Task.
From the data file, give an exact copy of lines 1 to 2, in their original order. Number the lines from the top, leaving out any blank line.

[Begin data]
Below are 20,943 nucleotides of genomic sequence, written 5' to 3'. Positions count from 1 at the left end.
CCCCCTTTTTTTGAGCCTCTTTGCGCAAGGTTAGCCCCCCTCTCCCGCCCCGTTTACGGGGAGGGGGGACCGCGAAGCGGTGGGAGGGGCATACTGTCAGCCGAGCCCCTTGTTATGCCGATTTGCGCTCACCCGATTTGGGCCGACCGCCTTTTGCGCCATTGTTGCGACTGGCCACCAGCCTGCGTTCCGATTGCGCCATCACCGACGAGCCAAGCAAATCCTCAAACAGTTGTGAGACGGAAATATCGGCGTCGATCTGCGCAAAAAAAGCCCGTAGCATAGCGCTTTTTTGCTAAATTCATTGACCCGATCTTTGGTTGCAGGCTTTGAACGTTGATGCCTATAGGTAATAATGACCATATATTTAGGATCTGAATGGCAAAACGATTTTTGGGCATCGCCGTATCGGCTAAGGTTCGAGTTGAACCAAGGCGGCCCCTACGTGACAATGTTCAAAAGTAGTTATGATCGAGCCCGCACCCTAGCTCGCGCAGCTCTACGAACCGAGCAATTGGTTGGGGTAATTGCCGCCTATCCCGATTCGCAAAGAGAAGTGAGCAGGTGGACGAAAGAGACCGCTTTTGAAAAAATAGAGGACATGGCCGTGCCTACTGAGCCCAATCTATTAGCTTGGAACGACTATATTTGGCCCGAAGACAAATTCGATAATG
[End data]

Below are 20,943 nucleotides of genomic sequence, written 5' to 3'. Positions count from 1 at the left end.
CCCCCTTTTTTTGAGCCTCTTTGCGCAAGGTTAGCCCCCCTCTCCCGCCCCGTTTACGGGGAGGGGGGACCGCGAAGCGGTGGGAGGGGCATACTGTCAGCCGAGCCCCTTGTTATGCCGATTTGCGCTCACCCGATTTGGGCCGACCGCCTTTTGCGCCATTGTTGCGACTGGCCACCAGCCTGCGTTCCGATTGCGCCATCACCGACGAGCCAAGCAAATCCTCAAACAGTTGTGAGACGGAAATATCGGCGTCGATCTGCGCAAAAAAAGCCCGTAGCATAGCGCTTTTTTGCTAAATTCATTGACCCGATCTTTGGTTGCAGGCTTTGAACGTTGATGCCTATAGGTAATAATGACCATATATTTAGGATCTGAATGGCAAAACGATTTTTGGGCATCGCCGTATCGGCTAAGGTTCGAGTTGAACCAAGGCGGCCCCTACGTGACAATGTTCAAAAGTAGTTATGATCGAGCCCGCACCCTAGCTCGCGCAGCTCTACGAACCGAGCAATTGGTTGGGGTAATTGCCGCCTATCCCGATTCGCAAAGAGAAGTGAGCAGGTGGACGAAAGAGACCGCTTTTGAAAAAATAGAGGACATGGCCGTGCCTACTGAGCCCAATCTATTAGCTTGGAACGACTATATTTGGCCCGAAGACAAATTCGATAATG